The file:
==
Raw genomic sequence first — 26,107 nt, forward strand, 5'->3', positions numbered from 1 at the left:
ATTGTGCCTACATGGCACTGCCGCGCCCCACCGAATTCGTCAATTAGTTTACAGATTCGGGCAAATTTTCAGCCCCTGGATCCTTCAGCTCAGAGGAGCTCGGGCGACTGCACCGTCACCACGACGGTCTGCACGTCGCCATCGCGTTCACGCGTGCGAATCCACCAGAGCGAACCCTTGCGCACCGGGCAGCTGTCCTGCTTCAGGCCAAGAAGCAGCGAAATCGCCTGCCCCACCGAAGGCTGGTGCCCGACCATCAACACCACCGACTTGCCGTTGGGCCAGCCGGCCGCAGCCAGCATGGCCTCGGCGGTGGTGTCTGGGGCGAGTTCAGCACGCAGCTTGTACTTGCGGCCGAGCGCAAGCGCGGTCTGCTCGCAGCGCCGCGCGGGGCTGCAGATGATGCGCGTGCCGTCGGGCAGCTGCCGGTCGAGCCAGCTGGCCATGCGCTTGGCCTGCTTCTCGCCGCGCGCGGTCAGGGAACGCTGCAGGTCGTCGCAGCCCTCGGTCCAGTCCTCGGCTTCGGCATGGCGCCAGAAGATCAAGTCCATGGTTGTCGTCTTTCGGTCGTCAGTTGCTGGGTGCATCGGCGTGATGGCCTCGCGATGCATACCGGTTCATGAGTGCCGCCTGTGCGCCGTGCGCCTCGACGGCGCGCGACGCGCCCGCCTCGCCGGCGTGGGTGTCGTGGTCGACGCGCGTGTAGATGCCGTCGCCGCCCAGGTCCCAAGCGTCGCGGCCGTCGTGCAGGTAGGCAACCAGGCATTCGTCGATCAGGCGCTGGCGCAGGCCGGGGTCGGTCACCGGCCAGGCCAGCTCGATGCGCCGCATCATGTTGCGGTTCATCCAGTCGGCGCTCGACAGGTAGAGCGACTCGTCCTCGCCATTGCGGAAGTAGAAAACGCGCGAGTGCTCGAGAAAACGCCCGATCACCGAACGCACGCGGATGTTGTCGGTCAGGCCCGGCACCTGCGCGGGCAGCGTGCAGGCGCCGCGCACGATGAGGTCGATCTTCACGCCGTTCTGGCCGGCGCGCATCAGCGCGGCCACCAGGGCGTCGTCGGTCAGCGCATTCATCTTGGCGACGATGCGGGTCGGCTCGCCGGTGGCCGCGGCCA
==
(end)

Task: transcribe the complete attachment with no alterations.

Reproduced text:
Raw genomic sequence first — 26,107 nt, forward strand, 5'->3', positions numbered from 1 at the left:
ATTGTGCCTACATGGCACTGCCGCGCCCCACCGAATTCGTCAATTAGTTTACAGATTCGGGCAAATTTTCAGCCCCTGGATCCTTCAGCTCAGAGGAGCTCGGGCGACTGCACCGTCACCACGACGGTCTGCACGTCGCCATCGCGTTCACGCGTGCGAATCCACCAGAGCGAACCCTTGCGCACCGGGCAGCTGTCCTGCTTCAGGCCAAGAAGCAGCGAAATCGCCTGCCCCACCGAAGGCTGGTGCCCGACCATCAACACCACCGACTTGCCGTTGGGCCAGCCGGCCGCAGCCAGCATGGCCTCGGCGGTGGTGTCTGGGGCGAGTTCAGCACGCAGCTTGTACTTGCGGCCGAGCGCAAGCGCGGTCTGCTCGCAGCGCCGCGCGGGGCTGCAGATGATGCGCGTGCCGTCGGGCAGCTGCCGGTCGAGCCAGCTGGCCATGCGCTTGGCCTGCTTCTCGCCGCGCGCGGTCAGGGAACGCTGCAGGTCGTCGCAGCCCTCGGTCCAGTCCTCGGCTTCGGCATGGCGCCAGAAGATCAAGTCCATGGTTGTCGTCTTTCGGTCGTCAGTTGCTGGGTGCATCGGCGTGATGGCCTCGCGATGCATACCGGTTCATGAGTGCCGCCTGTGCGCCGTGCGCCTCGACGGCGCGCGACGCGCCCGCCTCGCCGGCGTGGGTGTCGTGGTCGACGCGCGTGTAGATGCCGTCGCCGCCCAGGTCCCAAGCGTCGCGGCCGTCGTGCAGGTAGGCAACCAGGCATTCGTCGATCAGGCGCTGGCGCAGGCCGGGGTCGGTCACCGGCCAGGCCAGCTCGATGCGCCGCATCATGTTGCGGTTCATCCAGTCGGCGCTCGACAGGTAGAGCGACTCGTCCTCGCCATTGCGGAAGTAGAAAACGCGCGAGTGCTCGAGAAAACGCCCGATCACCGAACGCACGCGGATGTTGTCGGTCAGGCCCGGCACCTGCGCGGGCAGCGTGCAGGCGCCGCGCACGATGAGGTCGATCTTCACGCCGTTCTGGCCGGCGCGCATCAGCGCGGCCACCAGGGCGTCGTCGGTCAGCGCATTCATCTTGGCGACGATGCGGGTCGGCTCGCCGGTGGCCGCGGCCA